RIght away, I read that Tirosint® is free of dyes, gluten, lactose, sugar, and alcohol, so I was immediately convinced that I needed to give this new medication a real chance. No matter how heartily doctors denied it, I knew that something in the string of medications I had previously tried was not good for me. Now I had a zero lactose product!

The page encourages patients to ask their doctor if Tirosint® might be right for them. This made me wonder why doctors are not explaining why this new medication is probably right for patients who experience side effects from the ingredients in the other available options. The answer may be obvious, but the issues related to big business, insurance companies, the AMA, and the FDA are for another hub.

On the Tirosint® website there is a support program for patients that includes savings coupons, but my new endocrinologist's nurse provided me with a great coupon as well as a free week's supply to get me started. The site also provides patients with useful links to patient tools and information that would be particularly beneficial to those who are new to the world of thyroid disorders.

The costs of medication will vary for patients in different areas of the country and according to their prescription insurance situation. For me, the Costco pharmacy cost effectively provided Tirosint® and they were glad to honor the 11 month coupon given to me at the endocrinologist's office.

5 stars for Tirosint: Thyroid Hormone Replacement Therapy

Fast Forward from My Initial Tirosint Introduction to Today

My review ends with a resounding 100% approval rating for Tirosint®. This T4 therapy in a liquid gel cap has improved my day-to-day health and well-being.

Balanced may be a good way to describe how much better I feel, but some of the specifics are that I have more restful sleep and it is easier to focus on conversations. Best of all, I do not feel sick when I take my thyroid medication.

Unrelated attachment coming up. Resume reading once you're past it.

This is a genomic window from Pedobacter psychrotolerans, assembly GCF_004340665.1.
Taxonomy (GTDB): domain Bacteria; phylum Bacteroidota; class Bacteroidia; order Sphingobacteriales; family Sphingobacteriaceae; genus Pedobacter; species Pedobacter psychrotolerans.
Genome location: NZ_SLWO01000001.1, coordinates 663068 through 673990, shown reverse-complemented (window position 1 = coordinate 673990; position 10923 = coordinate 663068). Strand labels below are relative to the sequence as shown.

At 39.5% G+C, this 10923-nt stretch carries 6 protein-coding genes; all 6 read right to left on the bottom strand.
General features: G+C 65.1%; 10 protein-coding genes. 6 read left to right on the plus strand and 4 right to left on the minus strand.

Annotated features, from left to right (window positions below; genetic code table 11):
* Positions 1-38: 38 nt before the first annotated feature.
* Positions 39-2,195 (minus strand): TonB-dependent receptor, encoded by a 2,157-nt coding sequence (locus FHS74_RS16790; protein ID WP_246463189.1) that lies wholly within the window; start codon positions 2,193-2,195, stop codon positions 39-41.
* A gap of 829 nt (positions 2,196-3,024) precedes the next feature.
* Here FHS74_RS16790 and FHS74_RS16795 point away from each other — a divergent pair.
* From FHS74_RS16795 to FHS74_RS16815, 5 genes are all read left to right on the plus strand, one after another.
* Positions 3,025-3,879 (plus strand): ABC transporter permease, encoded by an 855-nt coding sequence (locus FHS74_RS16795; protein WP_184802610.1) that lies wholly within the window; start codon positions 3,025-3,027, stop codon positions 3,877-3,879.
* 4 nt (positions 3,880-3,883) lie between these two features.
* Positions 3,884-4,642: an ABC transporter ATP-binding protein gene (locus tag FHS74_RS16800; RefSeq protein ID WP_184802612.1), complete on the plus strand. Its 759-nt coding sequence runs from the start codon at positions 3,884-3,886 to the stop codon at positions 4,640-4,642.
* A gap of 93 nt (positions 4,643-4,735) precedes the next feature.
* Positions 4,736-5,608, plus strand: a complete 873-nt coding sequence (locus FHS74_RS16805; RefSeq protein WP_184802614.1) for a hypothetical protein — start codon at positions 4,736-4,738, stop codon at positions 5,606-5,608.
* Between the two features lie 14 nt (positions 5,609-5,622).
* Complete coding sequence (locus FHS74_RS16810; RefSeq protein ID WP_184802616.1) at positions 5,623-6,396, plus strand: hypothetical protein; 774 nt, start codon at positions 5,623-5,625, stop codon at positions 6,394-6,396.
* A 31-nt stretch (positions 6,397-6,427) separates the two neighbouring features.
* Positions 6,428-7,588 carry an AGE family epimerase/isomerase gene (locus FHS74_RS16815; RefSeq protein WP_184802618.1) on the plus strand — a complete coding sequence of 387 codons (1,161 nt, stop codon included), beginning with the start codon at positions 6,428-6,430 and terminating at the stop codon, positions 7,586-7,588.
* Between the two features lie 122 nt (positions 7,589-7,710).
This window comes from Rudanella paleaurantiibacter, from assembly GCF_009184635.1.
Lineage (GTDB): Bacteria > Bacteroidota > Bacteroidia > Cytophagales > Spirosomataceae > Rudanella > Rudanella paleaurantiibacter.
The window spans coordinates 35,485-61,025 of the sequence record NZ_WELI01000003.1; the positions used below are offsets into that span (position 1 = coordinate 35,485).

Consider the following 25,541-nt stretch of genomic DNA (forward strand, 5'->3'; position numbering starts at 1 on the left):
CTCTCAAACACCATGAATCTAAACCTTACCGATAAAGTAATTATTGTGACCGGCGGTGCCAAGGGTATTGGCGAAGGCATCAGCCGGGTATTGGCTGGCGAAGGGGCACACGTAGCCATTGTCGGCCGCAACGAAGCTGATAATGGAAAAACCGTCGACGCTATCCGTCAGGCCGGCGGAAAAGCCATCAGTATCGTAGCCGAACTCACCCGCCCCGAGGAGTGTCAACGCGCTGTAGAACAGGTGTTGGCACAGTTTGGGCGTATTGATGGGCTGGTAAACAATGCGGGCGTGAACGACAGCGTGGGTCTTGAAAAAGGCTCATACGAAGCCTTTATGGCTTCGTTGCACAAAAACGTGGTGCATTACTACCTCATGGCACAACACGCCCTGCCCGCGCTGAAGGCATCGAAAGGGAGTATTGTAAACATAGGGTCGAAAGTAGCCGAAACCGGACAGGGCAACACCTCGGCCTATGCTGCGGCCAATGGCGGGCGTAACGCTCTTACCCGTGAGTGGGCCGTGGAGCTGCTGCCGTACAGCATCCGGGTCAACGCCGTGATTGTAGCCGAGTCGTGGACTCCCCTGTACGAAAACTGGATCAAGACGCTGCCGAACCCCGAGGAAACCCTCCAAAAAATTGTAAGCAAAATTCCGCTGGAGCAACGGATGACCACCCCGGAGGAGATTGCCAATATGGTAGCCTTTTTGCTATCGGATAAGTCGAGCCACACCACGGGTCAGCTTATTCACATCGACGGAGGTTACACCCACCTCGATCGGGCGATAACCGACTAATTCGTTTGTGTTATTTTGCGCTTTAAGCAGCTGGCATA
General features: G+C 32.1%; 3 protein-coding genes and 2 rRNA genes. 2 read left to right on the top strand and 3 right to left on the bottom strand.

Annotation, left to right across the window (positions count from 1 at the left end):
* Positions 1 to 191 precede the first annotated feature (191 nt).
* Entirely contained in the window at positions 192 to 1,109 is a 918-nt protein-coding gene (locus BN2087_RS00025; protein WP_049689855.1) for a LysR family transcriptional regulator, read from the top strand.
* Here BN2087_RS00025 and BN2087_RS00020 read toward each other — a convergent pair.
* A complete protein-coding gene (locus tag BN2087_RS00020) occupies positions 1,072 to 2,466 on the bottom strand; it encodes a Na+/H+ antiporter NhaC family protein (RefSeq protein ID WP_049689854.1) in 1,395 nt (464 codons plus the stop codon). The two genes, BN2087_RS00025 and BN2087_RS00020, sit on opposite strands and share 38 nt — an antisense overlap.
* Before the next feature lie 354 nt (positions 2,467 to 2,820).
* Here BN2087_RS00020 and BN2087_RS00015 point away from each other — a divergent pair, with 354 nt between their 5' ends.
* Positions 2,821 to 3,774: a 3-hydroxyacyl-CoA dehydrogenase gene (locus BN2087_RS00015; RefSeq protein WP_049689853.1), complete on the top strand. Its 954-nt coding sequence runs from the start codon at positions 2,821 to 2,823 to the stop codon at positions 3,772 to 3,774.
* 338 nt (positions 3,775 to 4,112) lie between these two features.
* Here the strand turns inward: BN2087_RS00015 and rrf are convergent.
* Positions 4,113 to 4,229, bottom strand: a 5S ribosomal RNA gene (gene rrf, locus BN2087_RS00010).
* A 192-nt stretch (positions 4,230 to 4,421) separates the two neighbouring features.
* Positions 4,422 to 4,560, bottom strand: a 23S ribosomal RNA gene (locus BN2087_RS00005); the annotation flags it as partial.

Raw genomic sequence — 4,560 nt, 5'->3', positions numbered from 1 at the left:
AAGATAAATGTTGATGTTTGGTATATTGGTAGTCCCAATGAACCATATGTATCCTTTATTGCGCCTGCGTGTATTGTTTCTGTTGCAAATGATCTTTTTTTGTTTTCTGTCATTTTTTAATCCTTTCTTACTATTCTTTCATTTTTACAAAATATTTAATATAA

I have not yet asked this endocrinologist why she did not explain the benefits of Tirosint® to me and actually encourage me to give it a try. I may yet, and if I do, and if I get a real answer, I will write that hub about the relationship of pharmaceutical and insurance companies to the AMA and FDA.

In the meantime, I am just going to be thankful to at last have a good source for my thyroid hormone replacement and encourage other patients to consider this newest option for treatment.

Who Should be Educated on Thyroid Issues?

Anyone can develop symptoms that may look like a thyroid issue. When it comes to thyroid symptoms, docs have too long had a no questions asked attitude toward patients. Stop the Thyroid Madness: A Patient Revolution is a great place for new patients to begin learning about what they face. Stop the Thyroid Madness II: How Thyroid Experts are Challenging Ineffective Treatments is the place for longstanding patients to begin learning about what's new. Getting the education you need for yourself or a loved one is easier than you might think.

Do you or a family member have to take a thyroid supplement or replacement?

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A Thyroid Diet

More Healthy Hubs:

• What do you know about your parathyroid gland?

• Do you know that ground flaxseed can help lower your cholesterol?

• Could artificial sweeteners be the real cause of your insomnia?

• Are you aware that acetaminophen can quickly cause liver failure?

• Is it really possible to boost your power of memory?

• How is your digestive system treating you?

Do you or does someone you know need thyroid hormone replacement medication?

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    • Pamela99 profile image

      Pamela Oglesby 4 years ago from United States

      I am sending this link to my daughter as she has had some problem with regulating her thyroid medication. Thanks for the information. Very useful hub.

    • RTalloni profile image

      RTalloni 4 years ago from the short journey


      Thanks very much for letting me know that this was helpful to you. I hope that your daughter is able to get her medication balanced very soon. Perhaps Tirosint will be the answer.